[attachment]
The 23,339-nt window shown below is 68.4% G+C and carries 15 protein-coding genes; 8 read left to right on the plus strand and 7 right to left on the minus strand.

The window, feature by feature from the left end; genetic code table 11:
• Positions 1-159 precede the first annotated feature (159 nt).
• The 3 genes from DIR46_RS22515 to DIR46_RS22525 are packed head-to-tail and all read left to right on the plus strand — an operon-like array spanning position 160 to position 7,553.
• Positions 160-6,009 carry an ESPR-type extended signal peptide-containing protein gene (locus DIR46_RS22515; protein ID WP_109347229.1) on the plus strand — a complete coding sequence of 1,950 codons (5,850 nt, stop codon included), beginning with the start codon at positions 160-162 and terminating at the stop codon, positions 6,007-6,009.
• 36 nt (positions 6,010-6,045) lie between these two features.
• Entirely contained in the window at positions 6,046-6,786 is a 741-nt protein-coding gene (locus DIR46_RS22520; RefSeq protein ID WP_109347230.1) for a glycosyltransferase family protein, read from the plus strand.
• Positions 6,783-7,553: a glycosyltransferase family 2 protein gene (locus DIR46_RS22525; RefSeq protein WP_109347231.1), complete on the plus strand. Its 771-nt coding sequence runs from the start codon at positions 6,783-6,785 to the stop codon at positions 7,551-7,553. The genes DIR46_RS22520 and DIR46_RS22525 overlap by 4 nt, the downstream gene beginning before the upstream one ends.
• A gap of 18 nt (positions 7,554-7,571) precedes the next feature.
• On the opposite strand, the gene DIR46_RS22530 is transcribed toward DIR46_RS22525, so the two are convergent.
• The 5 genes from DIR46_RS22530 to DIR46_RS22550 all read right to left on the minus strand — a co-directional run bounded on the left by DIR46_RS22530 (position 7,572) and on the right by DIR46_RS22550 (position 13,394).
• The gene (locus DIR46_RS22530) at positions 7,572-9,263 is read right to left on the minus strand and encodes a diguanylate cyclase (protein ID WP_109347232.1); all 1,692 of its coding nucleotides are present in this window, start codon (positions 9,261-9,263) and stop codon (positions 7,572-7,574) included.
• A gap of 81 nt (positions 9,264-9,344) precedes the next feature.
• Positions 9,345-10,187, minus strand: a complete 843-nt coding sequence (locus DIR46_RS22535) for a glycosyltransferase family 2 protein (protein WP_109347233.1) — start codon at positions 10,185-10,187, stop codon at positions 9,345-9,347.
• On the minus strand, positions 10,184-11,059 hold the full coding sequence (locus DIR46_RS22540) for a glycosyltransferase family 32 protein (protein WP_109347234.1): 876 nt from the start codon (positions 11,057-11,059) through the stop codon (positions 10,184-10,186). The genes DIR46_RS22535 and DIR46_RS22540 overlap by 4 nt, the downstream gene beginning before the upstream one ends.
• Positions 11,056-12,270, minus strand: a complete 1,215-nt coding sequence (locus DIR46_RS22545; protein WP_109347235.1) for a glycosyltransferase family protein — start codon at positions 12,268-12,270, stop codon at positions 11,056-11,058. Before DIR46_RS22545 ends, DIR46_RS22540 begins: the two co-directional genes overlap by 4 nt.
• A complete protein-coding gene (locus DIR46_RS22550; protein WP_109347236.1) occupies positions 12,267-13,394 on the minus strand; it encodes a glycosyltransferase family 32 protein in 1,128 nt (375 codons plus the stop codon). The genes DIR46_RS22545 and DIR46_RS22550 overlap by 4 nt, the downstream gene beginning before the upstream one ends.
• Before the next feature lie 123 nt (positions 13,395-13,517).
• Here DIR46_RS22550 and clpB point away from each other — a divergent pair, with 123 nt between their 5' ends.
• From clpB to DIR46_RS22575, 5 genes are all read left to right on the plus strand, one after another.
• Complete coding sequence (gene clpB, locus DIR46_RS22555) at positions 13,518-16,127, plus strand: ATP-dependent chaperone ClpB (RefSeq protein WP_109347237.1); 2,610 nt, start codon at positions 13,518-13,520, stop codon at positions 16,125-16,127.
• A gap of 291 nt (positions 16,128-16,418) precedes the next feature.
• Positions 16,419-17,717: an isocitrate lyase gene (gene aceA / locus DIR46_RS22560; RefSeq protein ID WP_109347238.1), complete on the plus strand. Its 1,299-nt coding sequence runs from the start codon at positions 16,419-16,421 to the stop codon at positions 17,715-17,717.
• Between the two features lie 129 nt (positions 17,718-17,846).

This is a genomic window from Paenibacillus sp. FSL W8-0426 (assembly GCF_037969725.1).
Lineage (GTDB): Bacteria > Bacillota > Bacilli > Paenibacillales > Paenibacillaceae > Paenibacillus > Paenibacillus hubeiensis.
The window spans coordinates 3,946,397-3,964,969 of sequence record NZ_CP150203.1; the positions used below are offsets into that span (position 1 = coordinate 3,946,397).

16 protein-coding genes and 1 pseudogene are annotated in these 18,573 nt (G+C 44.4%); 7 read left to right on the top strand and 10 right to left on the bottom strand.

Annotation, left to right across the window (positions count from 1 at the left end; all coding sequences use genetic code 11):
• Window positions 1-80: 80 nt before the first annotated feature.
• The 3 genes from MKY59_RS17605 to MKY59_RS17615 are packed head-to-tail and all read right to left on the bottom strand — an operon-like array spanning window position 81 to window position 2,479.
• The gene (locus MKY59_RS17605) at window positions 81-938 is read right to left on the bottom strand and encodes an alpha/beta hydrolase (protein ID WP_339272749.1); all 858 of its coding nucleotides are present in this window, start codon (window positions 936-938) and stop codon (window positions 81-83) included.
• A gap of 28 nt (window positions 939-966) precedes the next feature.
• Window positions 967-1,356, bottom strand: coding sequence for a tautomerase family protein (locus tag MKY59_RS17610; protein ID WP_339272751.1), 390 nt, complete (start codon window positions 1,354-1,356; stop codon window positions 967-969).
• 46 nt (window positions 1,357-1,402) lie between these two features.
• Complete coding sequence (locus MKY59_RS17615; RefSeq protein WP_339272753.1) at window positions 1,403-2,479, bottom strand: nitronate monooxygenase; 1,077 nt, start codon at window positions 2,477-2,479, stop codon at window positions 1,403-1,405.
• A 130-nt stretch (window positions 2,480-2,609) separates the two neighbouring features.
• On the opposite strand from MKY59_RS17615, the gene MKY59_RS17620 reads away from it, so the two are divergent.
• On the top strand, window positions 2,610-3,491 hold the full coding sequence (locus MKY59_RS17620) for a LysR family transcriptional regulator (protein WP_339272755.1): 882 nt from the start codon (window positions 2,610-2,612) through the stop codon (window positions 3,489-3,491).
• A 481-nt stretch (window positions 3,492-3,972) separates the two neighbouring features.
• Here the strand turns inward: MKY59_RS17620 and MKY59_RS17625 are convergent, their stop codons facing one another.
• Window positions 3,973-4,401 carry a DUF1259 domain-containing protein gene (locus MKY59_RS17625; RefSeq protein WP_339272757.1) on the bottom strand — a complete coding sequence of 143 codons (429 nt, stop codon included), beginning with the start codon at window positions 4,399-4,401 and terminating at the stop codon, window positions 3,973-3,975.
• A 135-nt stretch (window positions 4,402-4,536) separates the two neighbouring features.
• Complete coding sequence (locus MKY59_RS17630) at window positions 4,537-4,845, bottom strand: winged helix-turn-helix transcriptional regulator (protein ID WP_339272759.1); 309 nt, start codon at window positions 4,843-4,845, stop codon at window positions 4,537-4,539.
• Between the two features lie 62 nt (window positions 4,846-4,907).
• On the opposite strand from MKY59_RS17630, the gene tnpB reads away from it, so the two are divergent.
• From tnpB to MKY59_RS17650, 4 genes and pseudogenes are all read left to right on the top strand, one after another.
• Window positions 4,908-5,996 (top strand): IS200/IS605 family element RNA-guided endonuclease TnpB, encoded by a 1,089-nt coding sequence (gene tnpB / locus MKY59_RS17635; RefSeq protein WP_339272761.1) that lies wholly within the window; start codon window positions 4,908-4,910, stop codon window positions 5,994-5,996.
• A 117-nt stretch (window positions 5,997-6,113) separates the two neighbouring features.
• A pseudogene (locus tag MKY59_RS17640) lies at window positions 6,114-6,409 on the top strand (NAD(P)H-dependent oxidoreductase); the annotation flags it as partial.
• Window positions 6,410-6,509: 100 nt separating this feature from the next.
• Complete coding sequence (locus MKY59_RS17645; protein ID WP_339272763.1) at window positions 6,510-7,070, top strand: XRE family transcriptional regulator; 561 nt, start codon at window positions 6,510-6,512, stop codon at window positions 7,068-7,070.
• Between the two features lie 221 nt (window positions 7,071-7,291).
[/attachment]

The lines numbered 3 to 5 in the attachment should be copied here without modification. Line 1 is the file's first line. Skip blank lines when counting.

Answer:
• Positions 1-159 precede the first annotated feature (159 nt).
• The 3 genes from DIR46_RS22515 to DIR46_RS22525 are packed head-to-tail and all read left to right on the plus strand — an operon-like array spanning position 160 to position 7,553.
• Positions 160-6,009 carry an ESPR-type extended signal peptide-containing protein gene (locus DIR46_RS22515; protein ID WP_109347229.1) on the plus strand — a complete coding sequence of 1,950 codons (5,850 nt, stop codon included), beginning with the start codon at positions 160-162 and terminating at the stop codon, positions 6,007-6,009.